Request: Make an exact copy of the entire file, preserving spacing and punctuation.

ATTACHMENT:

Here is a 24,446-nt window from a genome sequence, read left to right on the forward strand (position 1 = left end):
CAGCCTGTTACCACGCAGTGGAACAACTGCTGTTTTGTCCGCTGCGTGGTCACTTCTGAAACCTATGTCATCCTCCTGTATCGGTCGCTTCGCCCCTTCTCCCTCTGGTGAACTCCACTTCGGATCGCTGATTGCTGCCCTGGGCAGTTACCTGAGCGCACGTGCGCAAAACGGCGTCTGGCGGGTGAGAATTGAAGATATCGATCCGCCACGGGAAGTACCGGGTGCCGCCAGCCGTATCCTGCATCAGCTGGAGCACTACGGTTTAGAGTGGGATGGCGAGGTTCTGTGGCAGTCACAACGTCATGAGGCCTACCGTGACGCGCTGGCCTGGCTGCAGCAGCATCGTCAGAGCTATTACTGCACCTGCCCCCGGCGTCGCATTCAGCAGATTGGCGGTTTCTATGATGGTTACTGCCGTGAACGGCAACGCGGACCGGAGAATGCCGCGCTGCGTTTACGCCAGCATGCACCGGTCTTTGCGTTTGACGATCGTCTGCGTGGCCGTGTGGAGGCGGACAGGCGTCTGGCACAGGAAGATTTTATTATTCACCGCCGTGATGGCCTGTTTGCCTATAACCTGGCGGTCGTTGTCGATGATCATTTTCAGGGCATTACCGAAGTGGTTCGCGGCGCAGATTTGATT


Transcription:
Here is a 24,446-nt window from a genome sequence, read left to right on the forward strand (position 1 = left end):
CAGCCTGTTACCACGCAGTGGAACAACTGCTGTTTTGTCCGCTGCGTGGTCACTTCTGAAACCTATGTCATCCTCCTGTATCGGTCGCTTCGCCCCTTCTCCCTCTGGTGAACTCCACTTCGGATCGCTGATTGCTGCCCTGGGCAGTTACCTGAGCGCACGTGCGCAAAACGGCGTCTGGCGGGTGAGAATTGAAGATATCGATCCGCCACGGGAAGTACCGGGTGCCGCCAGCCGTATCCTGCATCAGCTGGAGCACTACGGTTTAGAGTGGGATGGCGAGGTTCTGTGGCAGTCACAACGTCATGAGGCCTACCGTGACGCGCTGGCCTGGCTGCAGCAGCATCGTCAGAGCTATTACTGCACCTGCCCCCGGCGTCGCATTCAGCAGATTGGCGGTTTCTATGATGGTTACTGCCGTGAACGGCAACGCGGACCGGAGAATGCCGCGCTGCGTTTACGCCAGCATGCACCGGTCTTTGCGTTTGACGATCGTCTGCGTGGCCGTGTGGAGGCGGACAGGCGTCTGGCACAGGAAGATTTTATTATTCACCGCCGTGATGGCCTGTTTGCCTATAACCTGGCGGTCGTTGTCGATGATCATTTTCAGGGCATTACCGAAGTGGTTCGCGGCGCAGATTTGATT